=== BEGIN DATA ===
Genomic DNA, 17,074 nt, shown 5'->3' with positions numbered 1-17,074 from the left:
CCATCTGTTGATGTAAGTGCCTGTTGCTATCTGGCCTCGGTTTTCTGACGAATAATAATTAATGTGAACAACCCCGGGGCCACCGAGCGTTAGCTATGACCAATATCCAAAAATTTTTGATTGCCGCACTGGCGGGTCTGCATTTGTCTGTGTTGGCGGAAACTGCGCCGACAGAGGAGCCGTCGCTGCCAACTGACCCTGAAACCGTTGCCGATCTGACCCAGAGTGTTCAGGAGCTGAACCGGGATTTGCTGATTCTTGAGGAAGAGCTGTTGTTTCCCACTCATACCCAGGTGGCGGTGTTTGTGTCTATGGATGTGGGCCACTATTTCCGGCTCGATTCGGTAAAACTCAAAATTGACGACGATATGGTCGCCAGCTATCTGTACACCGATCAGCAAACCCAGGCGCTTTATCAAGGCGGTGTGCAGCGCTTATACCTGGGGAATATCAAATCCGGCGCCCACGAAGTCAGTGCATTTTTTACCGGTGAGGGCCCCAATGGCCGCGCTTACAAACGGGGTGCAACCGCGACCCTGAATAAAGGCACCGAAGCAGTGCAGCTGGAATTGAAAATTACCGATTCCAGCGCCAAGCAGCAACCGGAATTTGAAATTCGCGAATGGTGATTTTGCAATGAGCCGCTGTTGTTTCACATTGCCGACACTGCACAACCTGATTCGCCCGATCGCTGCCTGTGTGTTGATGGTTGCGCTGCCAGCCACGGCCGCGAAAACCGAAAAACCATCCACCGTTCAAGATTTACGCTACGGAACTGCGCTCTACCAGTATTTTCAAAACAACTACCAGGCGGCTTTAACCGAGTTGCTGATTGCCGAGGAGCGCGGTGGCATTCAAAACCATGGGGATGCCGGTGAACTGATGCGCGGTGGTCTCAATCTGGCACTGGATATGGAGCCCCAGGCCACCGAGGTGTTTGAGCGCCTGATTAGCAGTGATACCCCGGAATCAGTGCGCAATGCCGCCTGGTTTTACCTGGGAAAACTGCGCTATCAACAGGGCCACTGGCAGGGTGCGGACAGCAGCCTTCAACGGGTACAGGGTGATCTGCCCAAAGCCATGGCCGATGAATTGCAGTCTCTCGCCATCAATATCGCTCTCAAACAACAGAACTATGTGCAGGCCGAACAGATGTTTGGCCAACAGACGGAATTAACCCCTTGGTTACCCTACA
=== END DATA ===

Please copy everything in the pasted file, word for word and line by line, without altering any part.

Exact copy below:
Genomic DNA, 17,074 nt, shown 5'->3' with positions numbered 1-17,074 from the left:
CCATCTGTTGATGTAAGTGCCTGTTGCTATCTGGCCTCGGTTTTCTGACGAATAATAATTAATGTGAACAACCCCGGGGCCACCGAGCGTTAGCTATGACCAATATCCAAAAATTTTTGATTGCCGCACTGGCGGGTCTGCATTTGTCTGTGTTGGCGGAAACTGCGCCGACAGAGGAGCCGTCGCTGCCAACTGACCCTGAAACCGTTGCCGATCTGACCCAGAGTGTTCAGGAGCTGAACCGGGATTTGCTGATTCTTGAGGAAGAGCTGTTGTTTCCCACTCATACCCAGGTGGCGGTGTTTGTGTCTATGGATGTGGGCCACTATTTCCGGCTCGATTCGGTAAAACTCAAAATTGACGACGATATGGTCGCCAGCTATCTGTACACCGATCAGCAAACCCAGGCGCTTTATCAAGGCGGTGTGCAGCGCTTATACCTGGGGAATATCAAATCCGGCGCCCACGAAGTCAGTGCATTTTTTACCGGTGAGGGCCCCAATGGCCGCGCTTACAAACGGGGTGCAACCGCGACCCTGAATAAAGGCACCGAAGCAGTGCAGCTGGAATTGAAAATTACCGATTCCAGCGCCAAGCAGCAACCGGAATTTGAAATTCGCGAATGGTGATTTTGCAATGAGCCGCTGTTGTTTCACATTGCCGACACTGCACAACCTGATTCGCCCGATCGCTGCCTGTGTGTTGATGGTTGCGCTGCCAGCCACGGCCGCGAAAACCGAAAAACCATCCACCGTTCAAGATTTACGCTACGGAACTGCGCTCTACCAGTATTTTCAAAACAACTACCAGGCGGCTTTAACCGAGTTGCTGATTGCCGAGGAGCGCGGTGGCATTCAAAACCATGGGGATGCCGGTGAACTGATGCGCGGTGGTCTCAATCTGGCACTGGATATGGAGCCCCAGGCCACCGAGGTGTTTGAGCGCCTGATTAGCAGTGATACCCCGGAATCAGTGCGCAATGCCGCCTGGTTTTACCTGGGAAAACTGCGCTATCAACAGGGCCACTGGCAGGGTGCGGACAGCAGCCTTCAACGGGTACAGGGTGATCTGCCCAAAGCCATGGCCGATGAATTGCAGTCTCTCGCCATCAATATCGCTCTCAAACAACAGAACTATGTGCAGGCCGAACAGATGTTTGGCCAACAGACGGAATTAACCCCTTGGTTACCCTACA